“No one knows they’re not dreaming. Not one of us. Not ever. Not for one single moment of our lives.” — Steven Moffat
Well, okay, you can read this if you’ve wondered about the mysteries of reality and have been puzzled by how consciousness can exist in a physical universe. Otherwise, skip to the next essay — or the next blog, for that matter.
For the rest of us, grab a seat and a bottle of Scotch. This will take some thought. And I make no promises that I’ll get you through it safe and sound.
Recently I read an essay by Dr. Michael Shermer, noted religious skeptic, about his debate with spiritualist Deepak Chopra. I noticed an unusual amount of ire in Dr. Shermer’s normally peaceful approach to these issues. With, e.g., evangelicals, he is tirelessly patient, but with Dr. Chopra, he gets his ire up. I wondered why, until it hit me that both he and Chopra were touching on an essential, unsolved mystery for science: how can the distinct realms of consciousness and hard reality exist simultaneously? Isn’t one a ghost inside the other? Chopra, in his struggling way, seems to have touched a nerve that hangs out, swollen and inflamed, in most people’s philosophies — even those of scientists.
Chopra’s metaphysical difficulty is that he assumes there’s a universe that exists separately from, and is brought about by, “consciousness”. Most scientists believe the other way around, that there’s a separate universe that generates instances of consciousness. Either position assumes two qualitatively distinct entities, namely, “consciousness” and “a universe”. Both beliefs require what I call “philosophical epicycles” — elaborate explanations for beliefs that presuppose that our consciousness exists as a kind of weird spirit floating just outside a hard, eternal physical realm. Religionists usually have crackpot notions about awareness that involve a mysterious “spirit”, whereas scientists tend to ignore consciousness altogether. Yet the notion sits squarely in the midst of both belief systems, and it makes for one of the central puzzles of quantum mechanics — namely, “How can subatomic phenomena become so qualitatively different when we merely look at them differently?”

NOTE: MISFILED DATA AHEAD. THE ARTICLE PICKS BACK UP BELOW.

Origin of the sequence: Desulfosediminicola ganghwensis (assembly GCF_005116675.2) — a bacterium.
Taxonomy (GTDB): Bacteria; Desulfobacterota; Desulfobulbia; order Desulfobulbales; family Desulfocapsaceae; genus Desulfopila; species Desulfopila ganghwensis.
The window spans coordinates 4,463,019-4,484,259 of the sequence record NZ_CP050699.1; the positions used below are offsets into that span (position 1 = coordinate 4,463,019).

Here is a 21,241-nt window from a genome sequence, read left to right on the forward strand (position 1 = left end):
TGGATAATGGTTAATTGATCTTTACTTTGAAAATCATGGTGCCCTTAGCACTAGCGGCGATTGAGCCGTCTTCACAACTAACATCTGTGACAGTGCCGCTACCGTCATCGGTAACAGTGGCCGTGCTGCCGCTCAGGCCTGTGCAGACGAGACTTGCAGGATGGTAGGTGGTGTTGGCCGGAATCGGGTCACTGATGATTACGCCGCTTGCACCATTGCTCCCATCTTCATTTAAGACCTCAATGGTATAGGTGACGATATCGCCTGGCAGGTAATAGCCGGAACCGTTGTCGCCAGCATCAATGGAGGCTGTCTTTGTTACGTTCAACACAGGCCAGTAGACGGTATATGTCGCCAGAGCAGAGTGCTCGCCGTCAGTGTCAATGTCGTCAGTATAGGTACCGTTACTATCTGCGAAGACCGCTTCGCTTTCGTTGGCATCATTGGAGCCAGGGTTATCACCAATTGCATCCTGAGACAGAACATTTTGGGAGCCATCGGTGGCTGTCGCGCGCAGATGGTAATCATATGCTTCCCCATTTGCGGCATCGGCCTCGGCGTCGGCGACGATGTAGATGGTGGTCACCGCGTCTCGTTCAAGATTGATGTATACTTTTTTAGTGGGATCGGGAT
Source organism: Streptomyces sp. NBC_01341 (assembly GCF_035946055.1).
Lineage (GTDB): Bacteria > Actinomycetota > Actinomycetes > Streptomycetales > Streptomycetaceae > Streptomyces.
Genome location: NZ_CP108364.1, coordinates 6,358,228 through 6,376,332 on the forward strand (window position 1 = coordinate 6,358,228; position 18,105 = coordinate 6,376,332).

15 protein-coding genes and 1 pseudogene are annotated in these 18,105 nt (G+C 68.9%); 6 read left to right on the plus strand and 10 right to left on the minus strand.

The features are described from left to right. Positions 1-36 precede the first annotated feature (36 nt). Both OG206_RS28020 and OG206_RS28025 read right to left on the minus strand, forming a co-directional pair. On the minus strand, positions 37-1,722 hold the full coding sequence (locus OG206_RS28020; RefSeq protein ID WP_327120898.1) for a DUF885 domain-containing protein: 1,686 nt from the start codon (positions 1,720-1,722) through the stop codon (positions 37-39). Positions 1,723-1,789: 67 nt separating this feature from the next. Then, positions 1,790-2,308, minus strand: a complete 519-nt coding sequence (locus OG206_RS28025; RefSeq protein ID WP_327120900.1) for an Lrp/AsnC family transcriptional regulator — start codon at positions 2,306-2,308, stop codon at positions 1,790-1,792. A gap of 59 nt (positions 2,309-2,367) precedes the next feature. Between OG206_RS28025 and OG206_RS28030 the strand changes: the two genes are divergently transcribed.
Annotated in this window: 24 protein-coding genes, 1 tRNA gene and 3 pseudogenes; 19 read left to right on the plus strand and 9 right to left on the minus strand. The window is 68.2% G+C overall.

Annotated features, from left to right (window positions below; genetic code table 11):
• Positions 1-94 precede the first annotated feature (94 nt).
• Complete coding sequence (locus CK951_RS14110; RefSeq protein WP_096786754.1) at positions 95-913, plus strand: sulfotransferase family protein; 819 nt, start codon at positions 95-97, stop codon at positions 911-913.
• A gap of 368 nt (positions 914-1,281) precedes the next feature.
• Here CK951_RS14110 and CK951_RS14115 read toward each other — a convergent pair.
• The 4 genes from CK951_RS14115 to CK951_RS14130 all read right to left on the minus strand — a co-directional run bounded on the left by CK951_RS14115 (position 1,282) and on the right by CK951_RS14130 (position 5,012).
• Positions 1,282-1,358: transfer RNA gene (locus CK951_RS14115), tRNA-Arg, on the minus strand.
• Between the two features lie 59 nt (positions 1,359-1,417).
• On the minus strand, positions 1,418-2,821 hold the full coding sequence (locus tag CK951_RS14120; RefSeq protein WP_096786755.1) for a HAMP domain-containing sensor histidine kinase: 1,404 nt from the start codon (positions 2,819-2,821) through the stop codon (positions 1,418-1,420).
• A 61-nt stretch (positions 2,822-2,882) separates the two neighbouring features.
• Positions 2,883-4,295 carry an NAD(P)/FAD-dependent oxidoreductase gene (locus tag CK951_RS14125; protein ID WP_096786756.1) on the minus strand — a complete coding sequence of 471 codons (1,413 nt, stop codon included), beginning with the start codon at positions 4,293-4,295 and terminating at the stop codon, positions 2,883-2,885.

Both world views can benefit by a good shave from Occam’s Razor. Instead of two realms — consciousness and physical reality — perhaps it’s possible to have one realm that manages to include the effects of the other.
A more robust version of Chopra’s viewpoint comes from what, in Western thought, is called “Subjective Idealism”: that there is no universe but only consciousness. If this is true, then all consciousness can do is make maps of itself, one of which it calls “the universe”. In that sense, the universe is merely a mental construct made up of sensations and connecting thoughts. (Instead of saying, “My car is in the garage,” one would more accurately say, “If I walk toward the garage, I will see my car.” Whether the car “exists” separately or not is irrelevant.) This viewpoint allows for the discoveries of science without invoking two separate universes, one of ghostly consciousness and one of hard physical reality.